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Clothing Factory-Treated with Permethrin

October 1, 2012

Insect repellent factory-treated clothing

Currently, the only insect repellent used for factory treatment of clothing is permethrin. Permethrin is a broad spectrum, non-systemic, synthetic pyrethroid insecticide that targets adults and larvae of many diverse species of biting, chewing, scaling, soil, and flying invertebrates.  Permethrin is registered by the EPA as an insecticide for use in a variety of settings.  When used to pre-treat clothing, it is an insect repellent.

Permethrin has been registered since 1979 and was first registered in 1990 for use as a repellent on clothing by the military. At about the same time, the consumer use of permethrin applied as a spray on clothing and gear, and the commercial factory treatment of clothing and various types of gear were also registered. In 2003, the EPA registered Buzz Off (now Insect Shield, LLC) factory-treated clothing products, which are the first consumer-oriented, permethrin factory-treated clothing products.

Safety of permethrin in factory-treated clothing

Permethrin factory-treated clothing is registered in the U.S. by the EPA. In evaluating these products, we follow normal risk assessment procedures to determine safety.  Our 2009 revised exposure and risk assessment evaluated multiple exposure scenarios for permethrin factory-treated clothing, including toddlers wearing or mouthing the clothing, and military personnel who wear permethrin-treated uniforms on a daily basis. All exposure scenarios showed that permethrin factory-treated clothing is unlikely to pose any significant acute or chronic hazard to people wearing the clothing.

The amount of permethrin allowed in clothing is very low, and scientific studies indicate that human exposure resulting from wearing permethrin factory-treated clothing also is low.  Available data show that permethrin is poorly absorbed through the skin.

Safety of permethrin as a factory-treated fabric for women who are pregnant or nursing

Based on our review of scientific studies, there is no evidence of reproductive or developmental effects to mother and child following exposure to permethrin.

Effectiveness of factory-treated clothing

We require manufacturers of all pesticides to generate efficacy data demonstrating that the product will work to control pests as claimed on the label.  In the case of pests of public health concern, such as mosquitoes and ticks, the manufacturer is required to submit these efficacy studies for review and approval by the agency. We have reviewed these data for permethrin factory-treated clothing and found that the clothing is effective in repelling target pests.

Safe Use of permethrin factory-treated clothing; Follow the label

Permethrin factory-treated clothing is considered to be a pesticide product and, as with any pesticide product, it is required to be marketed with a pesticide use label.  Permethrin factory-treated clothing comes with a pesticide use label in the form of a "hang-tag,” which is typically attached to the outside of the clothing.  As with any pesticide product, consumers must follow the directions and precautions on the "hang-tag" label that accompanies this clothing. 

Use of factory-treated clothing in conjunction with insect repellents

When wearing permethrin factory-treated clothing to repel insects, only the skin surface covered with the factory-treated clothing is protected from the pests listed on the label. Other exposed parts of the body should be treated with an insect repellent labeled for use on human skin for more complete protection.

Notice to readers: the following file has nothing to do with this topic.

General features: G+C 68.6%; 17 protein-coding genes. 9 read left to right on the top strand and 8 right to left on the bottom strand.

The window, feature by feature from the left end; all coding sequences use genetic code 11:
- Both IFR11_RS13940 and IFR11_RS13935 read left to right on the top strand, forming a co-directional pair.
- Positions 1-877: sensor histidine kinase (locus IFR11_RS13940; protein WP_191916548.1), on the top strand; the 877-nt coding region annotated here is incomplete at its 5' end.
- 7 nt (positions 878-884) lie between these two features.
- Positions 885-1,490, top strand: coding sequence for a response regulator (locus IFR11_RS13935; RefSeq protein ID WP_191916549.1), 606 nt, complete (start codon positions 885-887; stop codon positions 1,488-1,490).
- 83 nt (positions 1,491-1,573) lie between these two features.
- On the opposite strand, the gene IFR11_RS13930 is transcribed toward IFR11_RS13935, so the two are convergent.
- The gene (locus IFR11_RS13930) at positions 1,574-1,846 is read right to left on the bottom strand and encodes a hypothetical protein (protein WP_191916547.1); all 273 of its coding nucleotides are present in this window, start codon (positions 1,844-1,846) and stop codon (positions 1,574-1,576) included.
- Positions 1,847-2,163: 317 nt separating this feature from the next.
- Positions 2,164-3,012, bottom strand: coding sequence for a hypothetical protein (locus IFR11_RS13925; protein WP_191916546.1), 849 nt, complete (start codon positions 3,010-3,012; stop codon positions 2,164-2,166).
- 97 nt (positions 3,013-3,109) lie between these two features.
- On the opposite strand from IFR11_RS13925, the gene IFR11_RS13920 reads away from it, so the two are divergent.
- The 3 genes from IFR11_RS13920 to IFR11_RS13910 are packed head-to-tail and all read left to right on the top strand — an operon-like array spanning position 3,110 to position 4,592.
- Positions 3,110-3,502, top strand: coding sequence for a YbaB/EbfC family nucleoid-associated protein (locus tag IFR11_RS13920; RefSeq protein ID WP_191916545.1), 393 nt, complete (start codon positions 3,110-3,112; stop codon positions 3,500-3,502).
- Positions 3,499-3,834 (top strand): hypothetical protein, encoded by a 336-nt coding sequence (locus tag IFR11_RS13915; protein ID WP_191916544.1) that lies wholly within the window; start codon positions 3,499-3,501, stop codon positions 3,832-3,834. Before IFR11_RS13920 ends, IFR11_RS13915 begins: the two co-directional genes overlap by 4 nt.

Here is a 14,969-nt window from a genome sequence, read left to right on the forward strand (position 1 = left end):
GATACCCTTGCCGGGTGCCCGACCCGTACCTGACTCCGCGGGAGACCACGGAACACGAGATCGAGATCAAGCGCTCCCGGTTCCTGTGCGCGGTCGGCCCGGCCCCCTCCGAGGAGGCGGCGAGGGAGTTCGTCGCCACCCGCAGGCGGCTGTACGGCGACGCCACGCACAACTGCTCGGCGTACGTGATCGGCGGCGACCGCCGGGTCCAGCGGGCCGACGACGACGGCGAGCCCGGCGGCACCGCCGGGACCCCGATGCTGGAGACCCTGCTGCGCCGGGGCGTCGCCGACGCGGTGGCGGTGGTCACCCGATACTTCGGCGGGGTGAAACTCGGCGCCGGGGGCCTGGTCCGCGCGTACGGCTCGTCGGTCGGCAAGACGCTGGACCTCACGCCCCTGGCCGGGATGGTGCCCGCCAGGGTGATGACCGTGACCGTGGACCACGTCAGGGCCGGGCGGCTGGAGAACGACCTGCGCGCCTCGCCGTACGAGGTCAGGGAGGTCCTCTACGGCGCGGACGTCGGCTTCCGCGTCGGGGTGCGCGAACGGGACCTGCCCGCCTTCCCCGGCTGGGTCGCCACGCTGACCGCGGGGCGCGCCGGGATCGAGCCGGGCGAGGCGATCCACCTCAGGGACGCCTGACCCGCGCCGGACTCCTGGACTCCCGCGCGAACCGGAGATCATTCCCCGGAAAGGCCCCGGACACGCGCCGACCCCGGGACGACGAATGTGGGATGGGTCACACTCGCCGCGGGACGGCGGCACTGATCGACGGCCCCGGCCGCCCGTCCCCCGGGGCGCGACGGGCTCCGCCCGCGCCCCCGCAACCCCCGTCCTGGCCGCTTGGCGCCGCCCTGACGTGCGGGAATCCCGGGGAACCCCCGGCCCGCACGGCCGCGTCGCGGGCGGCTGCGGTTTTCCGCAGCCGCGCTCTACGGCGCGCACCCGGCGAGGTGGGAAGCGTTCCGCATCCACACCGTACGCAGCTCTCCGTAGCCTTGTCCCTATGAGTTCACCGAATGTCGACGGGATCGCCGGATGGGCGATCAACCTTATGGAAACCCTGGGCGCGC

Reasons for washing the clothing separately

Small amounts of permethrin can come off in the wash, as shown by available scientific studies. Only outer clothing is treated with permethrin, as outer clothing is most likely to come into direct contact with the listed pests. Permethrin repellent products used for factory-treatment of clothing or as spray-ons for clothing are not to be applied to certain clothing such as underwear.  For this reason, the label instructs consumers to wash permethrin-treated clothing separately from other non-treated clothing.

Meaning of EPA registration and status of permethrin

Federal law requires that before selling or distributing a pesticide in the United States, a person or company must obtain a registration, or license, from the EPA. Before registering a new pesticide or new use for a registered pesticide, we must first ensure that the pesticide, when used according to label directions, meets the safety standard set by law. To make such determinations, we require many different scientific studies and tests from applicants. Where pesticides may be used on food or feed crops, we also set tolerances (maximum pesticide residue limits) for the amount of the pesticide that can legally remain in or on foods.

In evaluating pesticides for registration, we require the manufacturers to provide a variety of studies on the health and environmental effects of each chemical and product.  We use these studies to make decisions on whether a product and its intended uses meet our safety standard and whether specific use restrictions are warranted for the safe use of the product.  As part of the review and risk assessment process, we consider individuals of varying ages who can potentially be exposed to a pesticide under different use scenarios.

The EPA periodically reevaluates all registered pesticides to ensure continued compliance with current scientific and safety standards.

For more information

Permethrin page -- www.epa.gov/pesticides/chemicalsearch/

Permethrin registration review docket -- EPA-HQ-OPP-2011-0039

Mosquito Control including mosquito repellents -- http://epa.gov/mosquitocontrol/

Pyrethroids and Pyrethrins -- http://www.epa.gov/oppsrrd1/reevaluation/pyrethroids-pyrethrins.html 

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